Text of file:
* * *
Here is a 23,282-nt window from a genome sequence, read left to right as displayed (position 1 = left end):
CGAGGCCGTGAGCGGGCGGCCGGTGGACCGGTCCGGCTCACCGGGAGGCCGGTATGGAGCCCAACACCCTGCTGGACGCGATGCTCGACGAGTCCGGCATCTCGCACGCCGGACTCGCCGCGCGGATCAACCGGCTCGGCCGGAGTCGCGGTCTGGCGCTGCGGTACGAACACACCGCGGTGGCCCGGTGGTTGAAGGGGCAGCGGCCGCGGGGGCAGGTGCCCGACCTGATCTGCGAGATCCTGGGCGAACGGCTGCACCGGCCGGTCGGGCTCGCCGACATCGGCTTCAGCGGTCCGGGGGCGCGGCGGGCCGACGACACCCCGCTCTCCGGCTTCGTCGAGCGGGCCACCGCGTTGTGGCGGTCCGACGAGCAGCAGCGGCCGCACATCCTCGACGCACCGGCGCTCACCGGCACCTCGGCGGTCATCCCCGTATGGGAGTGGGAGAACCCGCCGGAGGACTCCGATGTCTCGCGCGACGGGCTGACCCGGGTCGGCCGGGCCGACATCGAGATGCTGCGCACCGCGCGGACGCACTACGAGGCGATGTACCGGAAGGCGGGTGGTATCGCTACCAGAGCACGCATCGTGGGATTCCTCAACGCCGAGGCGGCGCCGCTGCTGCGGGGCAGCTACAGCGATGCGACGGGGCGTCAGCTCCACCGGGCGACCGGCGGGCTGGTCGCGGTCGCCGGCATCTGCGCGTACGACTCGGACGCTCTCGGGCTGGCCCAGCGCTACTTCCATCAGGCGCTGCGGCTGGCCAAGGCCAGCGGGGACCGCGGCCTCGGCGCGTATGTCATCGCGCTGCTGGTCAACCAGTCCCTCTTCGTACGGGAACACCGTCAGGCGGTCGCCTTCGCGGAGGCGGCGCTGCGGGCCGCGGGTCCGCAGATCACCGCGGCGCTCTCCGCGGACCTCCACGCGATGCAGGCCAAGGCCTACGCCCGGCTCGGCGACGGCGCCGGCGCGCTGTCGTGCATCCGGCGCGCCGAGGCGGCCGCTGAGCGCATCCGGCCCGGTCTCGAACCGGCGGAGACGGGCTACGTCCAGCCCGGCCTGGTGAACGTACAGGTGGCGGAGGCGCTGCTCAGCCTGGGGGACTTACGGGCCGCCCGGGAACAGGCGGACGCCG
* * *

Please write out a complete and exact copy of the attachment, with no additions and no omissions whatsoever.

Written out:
Here is a 23,282-nt window from a genome sequence, read left to right as displayed (position 1 = left end):
CGAGGCCGTGAGCGGGCGGCCGGTGGACCGGTCCGGCTCACCGGGAGGCCGGTATGGAGCCCAACACCCTGCTGGACGCGATGCTCGACGAGTCCGGCATCTCGCACGCCGGACTCGCCGCGCGGATCAACCGGCTCGGCCGGAGTCGCGGTCTGGCGCTGCGGTACGAACACACCGCGGTGGCCCGGTGGTTGAAGGGGCAGCGGCCGCGGGGGCAGGTGCCCGACCTGATCTGCGAGATCCTGGGCGAACGGCTGCACCGGCCGGTCGGGCTCGCCGACATCGGCTTCAGCGGTCCGGGGGCGCGGCGGGCCGACGACACCCCGCTCTCCGGCTTCGTCGAGCGGGCCACCGCGTTGTGGCGGTCCGACGAGCAGCAGCGGCCGCACATCCTCGACGCACCGGCGCTCACCGGCACCTCGGCGGTCATCCCCGTATGGGAGTGGGAGAACCCGCCGGAGGACTCCGATGTCTCGCGCGACGGGCTGACCCGGGTCGGCCGGGCCGACATCGAGATGCTGCGCACCGCGCGGACGCACTACGAGGCGATGTACCGGAAGGCGGGTGGTATCGCTACCAGAGCACGCATCGTGGGATTCCTCAACGCCGAGGCGGCGCCGCTGCTGCGGGGCAGCTACAGCGATGCGACGGGGCGTCAGCTCCACCGGGCGACCGGCGGGCTGGTCGCGGTCGCCGGCATCTGCGCGTACGACTCGGACGCTCTCGGGCTGGCCCAGCGCTACTTCCATCAGGCGCTGCGGCTGGCCAAGGCCAGCGGGGACCGCGGCCTCGGCGCGTATGTCATCGCGCTGCTGGTCAACCAGTCCCTCTTCGTACGGGAACACCGTCAGGCGGTCGCCTTCGCGGAGGCGGCGCTGCGGGCCGCGGGTCCGCAGATCACCGCGGCGCTCTCCGCGGACCTCCACGCGATGCAGGCCAAGGCCTACGCCCGGCTCGGCGACGGCGCCGGCGCGCTGTCGTGCATCCGGCGCGCCGAGGCGGCCGCTGAGCGCATCCGGCCCGGTCTCGAACCGGCGGAGACGGGCTACGTCCAGCCCGGCCTGGTGAACGTACAGGTGGCGGAGGCGCTGCTCAGCCTGGGGGACTTACGGGCCGCCCGGGAACAGGCGGACGCCG